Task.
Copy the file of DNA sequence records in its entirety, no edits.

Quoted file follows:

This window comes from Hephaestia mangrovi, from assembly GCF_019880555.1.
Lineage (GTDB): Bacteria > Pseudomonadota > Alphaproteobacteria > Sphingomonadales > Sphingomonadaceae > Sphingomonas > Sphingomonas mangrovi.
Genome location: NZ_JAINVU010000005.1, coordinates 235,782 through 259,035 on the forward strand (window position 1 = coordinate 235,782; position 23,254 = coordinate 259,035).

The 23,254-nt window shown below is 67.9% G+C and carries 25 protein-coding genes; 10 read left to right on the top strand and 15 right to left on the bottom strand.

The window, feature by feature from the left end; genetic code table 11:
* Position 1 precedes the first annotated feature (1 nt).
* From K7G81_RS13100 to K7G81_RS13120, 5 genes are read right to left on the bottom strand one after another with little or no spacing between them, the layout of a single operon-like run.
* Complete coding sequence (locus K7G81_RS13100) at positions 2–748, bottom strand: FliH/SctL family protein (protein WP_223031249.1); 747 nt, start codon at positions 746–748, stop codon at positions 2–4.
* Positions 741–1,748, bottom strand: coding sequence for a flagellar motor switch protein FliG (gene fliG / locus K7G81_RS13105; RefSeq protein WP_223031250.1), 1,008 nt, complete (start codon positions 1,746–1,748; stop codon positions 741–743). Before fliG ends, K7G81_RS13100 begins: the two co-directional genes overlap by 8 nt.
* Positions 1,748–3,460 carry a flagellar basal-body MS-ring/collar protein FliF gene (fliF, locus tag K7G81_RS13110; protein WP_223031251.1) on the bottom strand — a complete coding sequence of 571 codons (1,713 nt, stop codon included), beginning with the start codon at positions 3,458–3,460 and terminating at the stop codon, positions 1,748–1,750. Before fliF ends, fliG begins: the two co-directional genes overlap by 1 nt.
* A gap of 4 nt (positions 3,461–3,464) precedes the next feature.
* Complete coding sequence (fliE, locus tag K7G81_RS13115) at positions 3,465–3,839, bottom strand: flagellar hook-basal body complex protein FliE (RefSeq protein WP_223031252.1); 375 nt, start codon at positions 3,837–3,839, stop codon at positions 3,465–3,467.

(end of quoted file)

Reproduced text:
This window comes from Hephaestia mangrovi, from assembly GCF_019880555.1.
Lineage (GTDB): Bacteria > Pseudomonadota > Alphaproteobacteria > Sphingomonadales > Sphingomonadaceae > Sphingomonas > Sphingomonas mangrovi.
Genome location: NZ_JAINVU010000005.1, coordinates 235,782 through 259,035 on the forward strand (window position 1 = coordinate 235,782; position 23,254 = coordinate 259,035).

The 23,254-nt window shown below is 67.9% G+C and carries 25 protein-coding genes; 10 read left to right on the top strand and 15 right to left on the bottom strand.

The window, feature by feature from the left end; genetic code table 11:
* Position 1 precedes the first annotated feature (1 nt).
* From K7G81_RS13100 to K7G81_RS13120, 5 genes are read right to left on the bottom strand one after another with little or no spacing between them, the layout of a single operon-like run.
* Complete coding sequence (locus K7G81_RS13100) at positions 2–748, bottom strand: FliH/SctL family protein (protein WP_223031249.1); 747 nt, start codon at positions 746–748, stop codon at positions 2–4.
* Positions 741–1,748, bottom strand: coding sequence for a flagellar motor switch protein FliG (gene fliG / locus K7G81_RS13105; RefSeq protein WP_223031250.1), 1,008 nt, complete (start codon positions 1,746–1,748; stop codon positions 741–743). Before fliG ends, K7G81_RS13100 begins: the two co-directional genes overlap by 8 nt.
* Positions 1,748–3,460 carry a flagellar basal-body MS-ring/collar protein FliF gene (fliF, locus tag K7G81_RS13110; protein WP_223031251.1) on the bottom strand — a complete coding sequence of 571 codons (1,713 nt, stop codon included), beginning with the start codon at positions 3,458–3,460 and terminating at the stop codon, positions 1,748–1,750. Before fliF ends, fliG begins: the two co-directional genes overlap by 1 nt.
* A gap of 4 nt (positions 3,461–3,464) precedes the next feature.
* Complete coding sequence (fliE, locus tag K7G81_RS13115) at positions 3,465–3,839, bottom strand: flagellar hook-basal body complex protein FliE (RefSeq protein WP_223031252.1); 375 nt, start codon at positions 3,837–3,839, stop codon at positions 3,465–3,467.